With the current focus on the domestic market, Jacopin says they are seeing a shift to a younger, more adventurous demographic on the lookout for exciting and memorable experiences that are more than just a stay in a hotel.
“As locals tend to have higher expectations, we have introduced a host of complimentary activities, from Architecture Tour to Mixologist Class, Yoga, Pilates and more, for guests to get the most out of their stay here,” says Jacopin.
In terms of perspectives on how to creatively and logistically prepare for recovery, particularly with boosting local patronage during international travel restrictions, Jacopin says the pandemic has greatly accelerated some pre-existing trends that Parkroyal Collection Pickering will continue to embrace.
“Beyond making the guest experience a safer one, it is also important to ensure that it is a better one as well. We responded to the pandemic swiftly with heightened awareness of safety, hygiene and cleanliness through the Group’s launch of the ‘Pan Pacific Cares’ programme, in partnership with Diversey, a leader in healthcare and infection prevention, to implement a range of protocols regarding enhanced hygiene measures in guest rooms, meeting facilities and restaurants and dining outlets,” says Jacopin.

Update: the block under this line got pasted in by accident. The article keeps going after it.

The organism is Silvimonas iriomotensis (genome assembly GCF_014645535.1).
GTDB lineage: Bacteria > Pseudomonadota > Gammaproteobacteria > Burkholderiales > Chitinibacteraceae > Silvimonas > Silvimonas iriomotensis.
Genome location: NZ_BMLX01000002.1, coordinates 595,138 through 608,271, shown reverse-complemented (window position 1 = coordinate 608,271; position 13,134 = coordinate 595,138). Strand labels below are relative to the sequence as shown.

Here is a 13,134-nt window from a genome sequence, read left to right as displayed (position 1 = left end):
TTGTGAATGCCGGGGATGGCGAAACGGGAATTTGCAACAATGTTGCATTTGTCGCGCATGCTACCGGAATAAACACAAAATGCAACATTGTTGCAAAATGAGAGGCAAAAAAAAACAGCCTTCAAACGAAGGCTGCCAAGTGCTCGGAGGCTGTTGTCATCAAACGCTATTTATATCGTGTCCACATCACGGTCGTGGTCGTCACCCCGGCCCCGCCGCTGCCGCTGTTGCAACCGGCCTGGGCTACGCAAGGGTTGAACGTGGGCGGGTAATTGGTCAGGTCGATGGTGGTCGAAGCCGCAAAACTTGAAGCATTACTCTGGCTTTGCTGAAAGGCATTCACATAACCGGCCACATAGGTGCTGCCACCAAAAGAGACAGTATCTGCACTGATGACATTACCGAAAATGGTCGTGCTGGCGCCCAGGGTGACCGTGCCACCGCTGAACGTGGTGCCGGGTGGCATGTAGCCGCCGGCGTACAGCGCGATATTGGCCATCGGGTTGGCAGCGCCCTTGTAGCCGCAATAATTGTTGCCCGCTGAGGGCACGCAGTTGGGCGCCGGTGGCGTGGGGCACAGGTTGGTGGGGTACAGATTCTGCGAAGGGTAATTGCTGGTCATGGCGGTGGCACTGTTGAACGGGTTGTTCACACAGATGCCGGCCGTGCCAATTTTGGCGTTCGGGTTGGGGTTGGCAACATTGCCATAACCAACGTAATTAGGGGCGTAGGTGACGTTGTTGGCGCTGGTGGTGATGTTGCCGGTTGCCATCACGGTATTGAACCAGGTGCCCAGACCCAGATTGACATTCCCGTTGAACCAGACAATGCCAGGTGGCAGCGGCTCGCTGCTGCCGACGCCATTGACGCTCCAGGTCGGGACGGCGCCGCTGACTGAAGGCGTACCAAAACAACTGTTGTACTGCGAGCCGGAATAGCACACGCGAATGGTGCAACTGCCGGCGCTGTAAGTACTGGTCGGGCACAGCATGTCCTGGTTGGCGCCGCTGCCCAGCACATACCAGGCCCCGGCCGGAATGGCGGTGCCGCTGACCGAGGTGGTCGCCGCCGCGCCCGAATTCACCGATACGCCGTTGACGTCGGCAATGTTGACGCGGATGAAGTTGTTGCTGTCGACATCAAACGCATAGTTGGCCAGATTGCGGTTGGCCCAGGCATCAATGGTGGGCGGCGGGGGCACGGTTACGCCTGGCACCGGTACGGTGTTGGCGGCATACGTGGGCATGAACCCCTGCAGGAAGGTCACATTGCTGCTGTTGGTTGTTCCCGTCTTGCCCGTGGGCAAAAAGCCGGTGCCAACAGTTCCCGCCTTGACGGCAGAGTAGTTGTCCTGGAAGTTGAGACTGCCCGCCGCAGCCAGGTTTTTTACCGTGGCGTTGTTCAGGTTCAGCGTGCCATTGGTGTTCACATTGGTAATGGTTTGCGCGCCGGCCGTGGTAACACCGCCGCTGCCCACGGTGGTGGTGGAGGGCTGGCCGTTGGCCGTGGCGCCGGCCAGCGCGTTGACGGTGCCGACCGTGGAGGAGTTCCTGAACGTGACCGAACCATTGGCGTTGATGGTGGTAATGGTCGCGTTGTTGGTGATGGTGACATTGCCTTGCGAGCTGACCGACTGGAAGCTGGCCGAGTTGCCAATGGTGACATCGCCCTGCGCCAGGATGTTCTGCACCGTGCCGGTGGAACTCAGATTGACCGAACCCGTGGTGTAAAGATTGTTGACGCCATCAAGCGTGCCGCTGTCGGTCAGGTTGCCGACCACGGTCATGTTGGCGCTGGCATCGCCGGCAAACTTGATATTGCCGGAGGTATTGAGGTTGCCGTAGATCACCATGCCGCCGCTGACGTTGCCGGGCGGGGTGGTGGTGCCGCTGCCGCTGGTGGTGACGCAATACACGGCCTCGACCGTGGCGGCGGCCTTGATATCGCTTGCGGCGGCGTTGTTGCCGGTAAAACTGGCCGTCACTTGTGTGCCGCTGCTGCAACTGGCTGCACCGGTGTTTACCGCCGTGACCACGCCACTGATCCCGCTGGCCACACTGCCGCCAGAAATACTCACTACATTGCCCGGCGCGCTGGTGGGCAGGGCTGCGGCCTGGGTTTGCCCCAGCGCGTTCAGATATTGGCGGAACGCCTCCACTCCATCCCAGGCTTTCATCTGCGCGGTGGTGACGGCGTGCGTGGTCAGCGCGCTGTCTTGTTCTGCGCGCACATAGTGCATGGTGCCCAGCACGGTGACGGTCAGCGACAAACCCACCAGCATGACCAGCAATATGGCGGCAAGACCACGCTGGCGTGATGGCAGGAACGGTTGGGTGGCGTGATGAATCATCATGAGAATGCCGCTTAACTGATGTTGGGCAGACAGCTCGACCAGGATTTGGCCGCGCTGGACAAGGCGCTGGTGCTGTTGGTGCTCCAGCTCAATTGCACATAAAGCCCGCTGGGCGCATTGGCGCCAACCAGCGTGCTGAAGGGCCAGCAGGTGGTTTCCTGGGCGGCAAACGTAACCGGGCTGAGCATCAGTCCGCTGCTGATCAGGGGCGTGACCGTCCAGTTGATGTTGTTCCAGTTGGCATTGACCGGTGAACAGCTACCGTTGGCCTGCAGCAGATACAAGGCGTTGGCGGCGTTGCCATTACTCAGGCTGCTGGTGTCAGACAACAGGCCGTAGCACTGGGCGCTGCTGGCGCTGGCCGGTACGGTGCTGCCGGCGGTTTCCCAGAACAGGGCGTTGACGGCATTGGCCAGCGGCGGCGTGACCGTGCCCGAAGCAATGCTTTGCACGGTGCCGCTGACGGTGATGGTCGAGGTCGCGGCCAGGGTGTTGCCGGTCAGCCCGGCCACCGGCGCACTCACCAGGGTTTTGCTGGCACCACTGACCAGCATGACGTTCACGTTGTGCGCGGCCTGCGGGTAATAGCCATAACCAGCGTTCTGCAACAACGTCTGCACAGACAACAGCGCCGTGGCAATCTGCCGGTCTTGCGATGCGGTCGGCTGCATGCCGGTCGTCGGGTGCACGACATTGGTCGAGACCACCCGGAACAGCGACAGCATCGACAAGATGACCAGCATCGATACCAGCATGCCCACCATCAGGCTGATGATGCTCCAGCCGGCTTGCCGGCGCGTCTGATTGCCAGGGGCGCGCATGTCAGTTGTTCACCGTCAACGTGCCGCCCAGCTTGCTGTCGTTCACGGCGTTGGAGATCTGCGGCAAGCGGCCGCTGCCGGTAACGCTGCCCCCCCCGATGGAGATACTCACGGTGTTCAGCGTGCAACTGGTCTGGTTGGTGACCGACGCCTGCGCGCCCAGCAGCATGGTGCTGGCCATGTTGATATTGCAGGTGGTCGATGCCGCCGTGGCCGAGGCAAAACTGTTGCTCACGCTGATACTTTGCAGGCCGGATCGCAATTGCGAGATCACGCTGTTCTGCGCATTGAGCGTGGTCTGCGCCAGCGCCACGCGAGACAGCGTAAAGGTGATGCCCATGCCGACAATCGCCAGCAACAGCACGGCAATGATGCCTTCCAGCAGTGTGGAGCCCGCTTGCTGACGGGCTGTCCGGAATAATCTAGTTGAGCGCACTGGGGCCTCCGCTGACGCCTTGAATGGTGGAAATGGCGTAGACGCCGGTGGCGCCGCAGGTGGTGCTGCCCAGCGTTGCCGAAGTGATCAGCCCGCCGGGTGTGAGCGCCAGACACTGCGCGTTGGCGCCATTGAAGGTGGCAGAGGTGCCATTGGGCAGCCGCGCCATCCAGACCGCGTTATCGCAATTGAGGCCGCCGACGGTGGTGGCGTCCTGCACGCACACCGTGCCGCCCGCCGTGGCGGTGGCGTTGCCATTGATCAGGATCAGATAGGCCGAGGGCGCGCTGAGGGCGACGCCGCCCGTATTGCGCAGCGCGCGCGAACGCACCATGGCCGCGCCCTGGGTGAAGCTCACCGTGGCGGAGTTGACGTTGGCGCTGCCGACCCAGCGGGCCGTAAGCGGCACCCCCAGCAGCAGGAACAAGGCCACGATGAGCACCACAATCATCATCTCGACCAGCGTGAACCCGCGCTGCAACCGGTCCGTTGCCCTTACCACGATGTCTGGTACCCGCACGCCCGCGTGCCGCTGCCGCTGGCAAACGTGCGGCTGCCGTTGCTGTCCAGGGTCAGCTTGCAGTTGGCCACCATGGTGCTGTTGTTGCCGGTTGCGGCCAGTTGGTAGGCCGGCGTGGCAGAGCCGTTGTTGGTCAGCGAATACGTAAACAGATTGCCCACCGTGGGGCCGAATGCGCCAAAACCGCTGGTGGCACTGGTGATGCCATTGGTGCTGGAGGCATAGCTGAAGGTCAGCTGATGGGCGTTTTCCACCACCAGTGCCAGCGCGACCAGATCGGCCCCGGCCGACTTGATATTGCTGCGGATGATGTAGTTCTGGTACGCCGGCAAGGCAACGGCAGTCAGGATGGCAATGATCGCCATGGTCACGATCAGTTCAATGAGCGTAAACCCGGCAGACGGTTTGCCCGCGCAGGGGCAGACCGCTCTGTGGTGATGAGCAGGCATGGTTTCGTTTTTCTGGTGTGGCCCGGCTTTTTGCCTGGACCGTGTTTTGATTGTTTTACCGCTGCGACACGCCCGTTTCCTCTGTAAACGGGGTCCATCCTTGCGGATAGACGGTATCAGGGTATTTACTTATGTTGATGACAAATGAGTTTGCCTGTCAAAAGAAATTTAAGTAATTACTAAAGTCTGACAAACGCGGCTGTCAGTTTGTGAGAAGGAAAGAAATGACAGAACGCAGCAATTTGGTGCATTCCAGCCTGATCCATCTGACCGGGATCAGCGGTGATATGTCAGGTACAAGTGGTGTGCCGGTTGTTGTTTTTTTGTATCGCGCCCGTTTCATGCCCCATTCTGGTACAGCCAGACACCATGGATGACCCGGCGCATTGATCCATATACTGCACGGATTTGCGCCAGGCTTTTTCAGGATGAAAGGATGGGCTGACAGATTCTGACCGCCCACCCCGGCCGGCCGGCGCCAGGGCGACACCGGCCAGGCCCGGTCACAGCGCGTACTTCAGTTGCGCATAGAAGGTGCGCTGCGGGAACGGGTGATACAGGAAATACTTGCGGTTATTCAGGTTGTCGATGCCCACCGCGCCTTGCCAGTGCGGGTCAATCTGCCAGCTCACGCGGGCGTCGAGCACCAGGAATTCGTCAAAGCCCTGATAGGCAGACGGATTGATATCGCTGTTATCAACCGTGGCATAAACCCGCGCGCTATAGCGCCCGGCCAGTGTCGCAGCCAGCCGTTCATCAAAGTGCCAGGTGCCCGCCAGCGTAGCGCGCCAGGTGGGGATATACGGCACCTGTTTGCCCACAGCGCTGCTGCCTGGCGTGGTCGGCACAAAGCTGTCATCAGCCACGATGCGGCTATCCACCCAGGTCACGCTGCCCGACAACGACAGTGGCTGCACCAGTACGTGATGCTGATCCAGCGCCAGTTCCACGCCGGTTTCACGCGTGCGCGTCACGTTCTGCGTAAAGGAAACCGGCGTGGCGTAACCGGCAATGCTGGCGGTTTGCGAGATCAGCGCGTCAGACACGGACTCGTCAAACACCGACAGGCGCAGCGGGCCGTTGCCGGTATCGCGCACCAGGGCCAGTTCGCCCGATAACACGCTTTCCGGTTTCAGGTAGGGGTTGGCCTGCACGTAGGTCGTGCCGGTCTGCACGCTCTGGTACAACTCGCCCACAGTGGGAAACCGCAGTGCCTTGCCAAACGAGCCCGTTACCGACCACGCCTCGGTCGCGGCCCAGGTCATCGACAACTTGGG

One indisputable outcome of the pandemic, has been the acceleration of digital transformation across all sectors, and for hoteliers, Jacopin says they are no exception.
“Digital innovation, [such as] contactless payment and digital menus are just two examples of where new safety measures have led to improved operational efficiency and customer experience. We have also introduced a digital concierge service to enhance the guest experience and improve productivity. Guests are now able to seek information, put in request for extra amenities, order in-room dining and make reservations for facilities and services at a touch using their phones. This full contactless guest experience utilises AI to optimise hotel operations and offers seamless communication between the guests and hotel associates,” says Jacopin.
As with other sectors too, Jacopin says the industry is witnessing notable shifts in spending patterns with themes such as sustainability, wellness and a more values-driven approach to consumption taking on greater importance.
“Some of our efforts include our plant-based menu which features an array of vegan dishes, usage of biodegradable napkins and potato starch straws in the restaurant, placing separate recycling bins for plastic, glass and paper in all guest rooms, together with other energy and water saving features throughout the hotel. With this shift from buying things to buying experiences, driven in part by younger, more experiential-minded consumers, we have initiated collaborations with a number of specialist sports, culture, F&B and lifestyle operators to curate truly unique staycation experiences for guests,” says Jacopin.